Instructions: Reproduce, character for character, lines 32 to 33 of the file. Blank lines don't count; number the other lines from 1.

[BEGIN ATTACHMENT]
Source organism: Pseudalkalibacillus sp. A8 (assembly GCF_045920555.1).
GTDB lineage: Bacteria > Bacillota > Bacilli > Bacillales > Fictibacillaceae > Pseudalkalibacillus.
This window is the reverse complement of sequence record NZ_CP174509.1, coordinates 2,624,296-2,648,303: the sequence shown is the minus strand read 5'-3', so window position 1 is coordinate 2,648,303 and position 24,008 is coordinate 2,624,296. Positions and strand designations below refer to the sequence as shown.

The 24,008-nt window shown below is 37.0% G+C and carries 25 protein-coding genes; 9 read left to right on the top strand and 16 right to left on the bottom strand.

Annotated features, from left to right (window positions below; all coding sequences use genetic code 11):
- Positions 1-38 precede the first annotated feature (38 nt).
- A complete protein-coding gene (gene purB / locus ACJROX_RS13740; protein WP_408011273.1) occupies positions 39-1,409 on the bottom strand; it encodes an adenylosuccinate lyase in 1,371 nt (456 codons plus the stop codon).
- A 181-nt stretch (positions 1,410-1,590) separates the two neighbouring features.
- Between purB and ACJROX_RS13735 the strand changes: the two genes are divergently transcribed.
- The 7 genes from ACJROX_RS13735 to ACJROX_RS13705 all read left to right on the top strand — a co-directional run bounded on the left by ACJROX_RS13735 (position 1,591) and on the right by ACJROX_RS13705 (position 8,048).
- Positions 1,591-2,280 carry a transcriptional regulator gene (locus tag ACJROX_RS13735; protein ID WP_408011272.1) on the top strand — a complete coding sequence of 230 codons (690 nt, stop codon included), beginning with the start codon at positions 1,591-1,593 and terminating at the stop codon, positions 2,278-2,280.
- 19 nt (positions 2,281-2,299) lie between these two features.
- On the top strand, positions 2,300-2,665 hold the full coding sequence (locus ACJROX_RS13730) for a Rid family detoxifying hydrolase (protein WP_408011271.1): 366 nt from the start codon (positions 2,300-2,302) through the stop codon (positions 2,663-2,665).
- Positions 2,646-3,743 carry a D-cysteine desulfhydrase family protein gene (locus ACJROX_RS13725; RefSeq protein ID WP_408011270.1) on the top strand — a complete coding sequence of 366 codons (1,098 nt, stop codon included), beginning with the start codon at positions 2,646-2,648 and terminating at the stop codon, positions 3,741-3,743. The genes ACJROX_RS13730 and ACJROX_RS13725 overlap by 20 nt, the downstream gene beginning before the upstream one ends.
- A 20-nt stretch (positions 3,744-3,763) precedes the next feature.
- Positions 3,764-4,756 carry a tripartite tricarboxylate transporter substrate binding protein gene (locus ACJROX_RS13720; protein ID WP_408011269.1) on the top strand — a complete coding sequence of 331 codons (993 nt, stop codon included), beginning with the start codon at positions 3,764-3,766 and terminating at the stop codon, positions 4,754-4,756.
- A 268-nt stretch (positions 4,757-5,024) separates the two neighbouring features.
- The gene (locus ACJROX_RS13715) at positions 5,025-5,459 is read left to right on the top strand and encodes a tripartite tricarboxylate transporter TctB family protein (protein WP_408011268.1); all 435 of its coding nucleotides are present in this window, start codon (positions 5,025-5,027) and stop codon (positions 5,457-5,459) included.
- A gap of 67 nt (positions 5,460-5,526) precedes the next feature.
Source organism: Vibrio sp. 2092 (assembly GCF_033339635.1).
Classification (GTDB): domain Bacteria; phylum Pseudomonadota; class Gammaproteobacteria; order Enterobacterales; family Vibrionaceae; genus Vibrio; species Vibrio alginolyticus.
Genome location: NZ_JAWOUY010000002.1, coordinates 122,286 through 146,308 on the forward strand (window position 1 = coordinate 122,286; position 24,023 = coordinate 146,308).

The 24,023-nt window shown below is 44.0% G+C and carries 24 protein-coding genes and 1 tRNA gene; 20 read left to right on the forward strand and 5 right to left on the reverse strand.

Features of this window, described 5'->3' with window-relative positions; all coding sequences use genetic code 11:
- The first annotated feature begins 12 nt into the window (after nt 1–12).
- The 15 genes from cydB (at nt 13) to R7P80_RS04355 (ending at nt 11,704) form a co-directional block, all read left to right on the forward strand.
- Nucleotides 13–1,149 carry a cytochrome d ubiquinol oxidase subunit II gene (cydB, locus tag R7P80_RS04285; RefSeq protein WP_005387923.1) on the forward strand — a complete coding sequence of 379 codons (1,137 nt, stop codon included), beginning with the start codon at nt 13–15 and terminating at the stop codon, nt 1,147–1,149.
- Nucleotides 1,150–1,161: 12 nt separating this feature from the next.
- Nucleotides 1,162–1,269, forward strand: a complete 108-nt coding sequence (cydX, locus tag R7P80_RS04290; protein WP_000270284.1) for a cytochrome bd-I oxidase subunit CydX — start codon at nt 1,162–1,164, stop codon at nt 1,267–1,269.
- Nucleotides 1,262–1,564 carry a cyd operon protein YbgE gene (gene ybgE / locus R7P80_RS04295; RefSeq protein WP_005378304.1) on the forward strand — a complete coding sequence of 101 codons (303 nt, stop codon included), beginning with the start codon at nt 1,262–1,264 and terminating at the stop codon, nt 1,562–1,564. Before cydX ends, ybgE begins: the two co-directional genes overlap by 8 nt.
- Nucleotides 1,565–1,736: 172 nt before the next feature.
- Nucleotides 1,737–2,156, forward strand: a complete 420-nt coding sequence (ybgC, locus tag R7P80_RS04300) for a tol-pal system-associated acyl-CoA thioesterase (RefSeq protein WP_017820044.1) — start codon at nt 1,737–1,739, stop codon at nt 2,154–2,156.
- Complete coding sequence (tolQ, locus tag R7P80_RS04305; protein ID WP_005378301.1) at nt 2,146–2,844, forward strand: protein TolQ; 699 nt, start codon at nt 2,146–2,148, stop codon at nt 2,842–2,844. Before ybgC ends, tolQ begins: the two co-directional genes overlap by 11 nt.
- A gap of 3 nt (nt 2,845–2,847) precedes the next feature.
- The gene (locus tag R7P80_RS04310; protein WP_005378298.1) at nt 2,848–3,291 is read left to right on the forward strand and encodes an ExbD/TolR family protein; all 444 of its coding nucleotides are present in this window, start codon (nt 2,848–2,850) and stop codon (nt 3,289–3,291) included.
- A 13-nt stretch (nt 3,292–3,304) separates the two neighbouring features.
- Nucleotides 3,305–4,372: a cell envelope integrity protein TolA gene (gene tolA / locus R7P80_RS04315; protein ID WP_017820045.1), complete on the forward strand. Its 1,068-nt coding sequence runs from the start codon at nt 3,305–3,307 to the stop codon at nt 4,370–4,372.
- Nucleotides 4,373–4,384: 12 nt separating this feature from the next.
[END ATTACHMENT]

- Nucleotides 1,737–2,156, forward strand: a complete 420-nt coding sequence (ybgC, locus tag R7P80_RS04300) for a tol-pal system-associated acyl-CoA thioesterase (RefSeq protein WP_017820044.1) — start codon at nt 1,737–1,739, stop codon at nt 2,154–2,156.
- Complete coding sequence (tolQ, locus tag R7P80_RS04305; protein ID WP_005378301.1) at nt 2,146–2,844, forward strand: protein TolQ; 699 nt, start codon at nt 2,146–2,148, stop codon at nt 2,842–2,844. Before ybgC ends, tolQ begins: the two co-directional genes overlap by 11 nt.